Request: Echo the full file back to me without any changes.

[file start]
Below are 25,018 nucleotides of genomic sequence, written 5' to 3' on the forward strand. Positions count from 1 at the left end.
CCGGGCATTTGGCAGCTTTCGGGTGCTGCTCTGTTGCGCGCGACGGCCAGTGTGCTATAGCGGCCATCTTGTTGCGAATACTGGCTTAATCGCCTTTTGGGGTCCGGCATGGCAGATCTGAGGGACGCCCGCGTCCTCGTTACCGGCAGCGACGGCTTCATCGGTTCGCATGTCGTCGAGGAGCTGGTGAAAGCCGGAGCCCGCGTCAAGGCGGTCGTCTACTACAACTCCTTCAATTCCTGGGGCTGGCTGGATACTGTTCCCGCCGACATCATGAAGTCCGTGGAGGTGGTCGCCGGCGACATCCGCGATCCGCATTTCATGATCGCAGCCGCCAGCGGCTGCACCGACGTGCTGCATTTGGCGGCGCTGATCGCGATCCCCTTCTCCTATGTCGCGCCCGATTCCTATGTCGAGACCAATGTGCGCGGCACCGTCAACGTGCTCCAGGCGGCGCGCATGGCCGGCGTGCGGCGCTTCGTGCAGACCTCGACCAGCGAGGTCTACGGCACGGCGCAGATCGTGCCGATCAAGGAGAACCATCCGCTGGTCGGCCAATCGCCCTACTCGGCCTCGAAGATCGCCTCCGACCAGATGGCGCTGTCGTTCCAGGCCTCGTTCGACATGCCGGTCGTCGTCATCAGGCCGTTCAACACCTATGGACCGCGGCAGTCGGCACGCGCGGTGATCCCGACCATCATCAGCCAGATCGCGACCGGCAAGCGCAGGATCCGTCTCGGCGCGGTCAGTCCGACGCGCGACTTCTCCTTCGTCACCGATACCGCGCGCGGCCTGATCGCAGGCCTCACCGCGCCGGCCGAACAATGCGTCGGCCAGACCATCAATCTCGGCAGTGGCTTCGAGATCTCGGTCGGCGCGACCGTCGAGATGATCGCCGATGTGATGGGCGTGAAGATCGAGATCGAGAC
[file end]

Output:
Below are 25,018 nucleotides of genomic sequence, written 5' to 3' on the forward strand. Positions count from 1 at the left end.
CCGGGCATTTGGCAGCTTTCGGGTGCTGCTCTGTTGCGCGCGACGGCCAGTGTGCTATAGCGGCCATCTTGTTGCGAATACTGGCTTAATCGCCTTTTGGGGTCCGGCATGGCAGATCTGAGGGACGCCCGCGTCCTCGTTACCGGCAGCGACGGCTTCATCGGTTCGCATGTCGTCGAGGAGCTGGTGAAAGCCGGAGCCCGCGTCAAGGCGGTCGTCTACTACAACTCCTTCAATTCCTGGGGCTGGCTGGATACTGTTCCCGCCGACATCATGAAGTCCGTGGAGGTGGTCGCCGGCGACATCCGCGATCCGCATTTCATGATCGCAGCCGCCAGCGGCTGCACCGACGTGCTGCATTTGGCGGCGCTGATCGCGATCCCCTTCTCCTATGTCGCGCCCGATTCCTATGTCGAGACCAATGTGCGCGGCACCGTCAACGTGCTCCAGGCGGCGCGCATGGCCGGCGTGCGGCGCTTCGTGCAGACCTCGACCAGCGAGGTCTACGGCACGGCGCAGATCGTGCCGATCAAGGAGAACCATCCGCTGGTCGGCCAATCGCCCTACTCGGCCTCGAAGATCGCCTCCGACCAGATGGCGCTGTCGTTCCAGGCCTCGTTCGACATGCCGGTCGTCGTCATCAGGCCGTTCAACACCTATGGACCGCGGCAGTCGGCACGCGCGGTGATCCCGACCATCATCAGCCAGATCGCGACCGGCAAGCGCAGGATCCGTCTCGGCGCGGTCAGTCCGACGCGCGACTTCTCCTTCGTCACCGATACCGCGCGCGGCCTGATCGCAGGCCTCACCGCGCCGGCCGAACAATGCGTCGGCCAGACCATCAATCTCGGCAGTGGCTTCGAGATCTCGGTCGGCGCGACCGTCGAGATGATCGCCGATGTGATGGGCGTGAAGATCGAGATCGAGAC